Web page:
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How Keynes pleaded to be excused from strict D-Day travel bans

How Keynes pleaded to be excused from strict D-Day travel bans

One of the many precautions taken by the War Office at the time of D-Day, Operation Overlord, was to impose a blanket ban on non-essential travel. At first it was slated to last seven days; later they contemplated extending it by another week or more.

While this was perfectly sensible – this was a time of heightened vulnerability of counter-attacks on non-military personnel – it also posed a problem for another of the Allied postwar missions: the plan to rebuild the world economy. For only a couple of weeks after D-Day, the Americans were holding the series of conferences which would eventually become known as Bretton Woods.

In other words, there was a significant chance that if those bans remained in place, the British and their European allies, with whom they intended to sail to the United States, simply wouldn’t have made it there in time for the pre-conference meetings in Atlantic City – or maybe even the summit itself at the Mount Washington Hotel in New Hampshire.

As a result, a flurry of letters was exchanged within Whitehall to attempt to circumvent the D-Day travel ban. I mentioned this in passing in a Telegraph piece I wrote yesterday. But for those who like such things, here are a few excerpts from those letters – both from Wilfred Eady of the Treasury.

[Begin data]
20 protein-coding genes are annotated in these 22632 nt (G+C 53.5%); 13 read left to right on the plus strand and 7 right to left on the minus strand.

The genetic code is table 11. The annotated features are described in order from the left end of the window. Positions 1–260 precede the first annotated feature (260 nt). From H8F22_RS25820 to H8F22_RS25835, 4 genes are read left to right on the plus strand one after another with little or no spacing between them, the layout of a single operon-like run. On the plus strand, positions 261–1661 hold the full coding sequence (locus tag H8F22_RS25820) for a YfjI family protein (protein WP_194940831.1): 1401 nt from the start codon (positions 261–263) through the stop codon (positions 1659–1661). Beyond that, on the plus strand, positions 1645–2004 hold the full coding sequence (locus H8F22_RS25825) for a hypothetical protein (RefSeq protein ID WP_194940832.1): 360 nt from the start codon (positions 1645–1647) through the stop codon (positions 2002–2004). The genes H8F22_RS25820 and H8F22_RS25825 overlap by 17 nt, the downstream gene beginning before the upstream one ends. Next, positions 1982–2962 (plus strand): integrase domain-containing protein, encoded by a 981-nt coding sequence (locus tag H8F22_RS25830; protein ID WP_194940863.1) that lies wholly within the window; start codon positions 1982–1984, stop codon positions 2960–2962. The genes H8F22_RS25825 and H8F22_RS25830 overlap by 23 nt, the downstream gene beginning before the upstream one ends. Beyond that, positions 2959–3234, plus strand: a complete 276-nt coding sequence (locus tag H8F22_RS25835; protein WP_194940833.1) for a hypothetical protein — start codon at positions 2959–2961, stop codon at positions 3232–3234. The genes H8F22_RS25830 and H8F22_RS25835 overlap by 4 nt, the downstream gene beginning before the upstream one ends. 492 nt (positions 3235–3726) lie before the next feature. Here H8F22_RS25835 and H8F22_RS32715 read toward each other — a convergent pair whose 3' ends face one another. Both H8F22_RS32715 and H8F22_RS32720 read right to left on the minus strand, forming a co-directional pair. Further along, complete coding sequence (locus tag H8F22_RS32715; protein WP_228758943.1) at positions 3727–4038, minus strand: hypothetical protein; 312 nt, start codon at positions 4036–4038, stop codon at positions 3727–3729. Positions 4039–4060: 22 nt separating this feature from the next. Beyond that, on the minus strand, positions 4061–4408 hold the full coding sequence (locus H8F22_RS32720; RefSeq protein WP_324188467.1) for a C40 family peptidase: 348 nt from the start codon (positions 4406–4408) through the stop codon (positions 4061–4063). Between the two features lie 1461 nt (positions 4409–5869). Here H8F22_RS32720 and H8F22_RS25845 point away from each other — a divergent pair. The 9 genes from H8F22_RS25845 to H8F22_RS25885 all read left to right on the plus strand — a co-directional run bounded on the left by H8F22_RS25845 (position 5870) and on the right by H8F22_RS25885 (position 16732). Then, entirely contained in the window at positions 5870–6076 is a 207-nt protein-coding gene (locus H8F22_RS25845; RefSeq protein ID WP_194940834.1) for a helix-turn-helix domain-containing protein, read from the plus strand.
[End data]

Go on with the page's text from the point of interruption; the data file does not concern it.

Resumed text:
What’s intriguing is how at the end of the second letter (final pic below), the Chancellor adds that Keynes himself “very much hopes that you will press this as we need the help of the experts” (eg those overseas economists).

Click on any of the pics for a bigger version

eady1

This first letter from Sir Wilfred Eady raises the problem, which would largely affect the non-British members of the delegation, who were due to be travelling on the Queen Mary with the Bretton Woods delegates

eady2

A subsequent letter confirms that the ban will have to be lifted for the Bretton Woods party

Keynesvmuchhopes
The Chancellor adds a handwritten note saying that Keynes was personally very keen that the mission should be allowed to proceed

More on this (much more) in my book, The Summit

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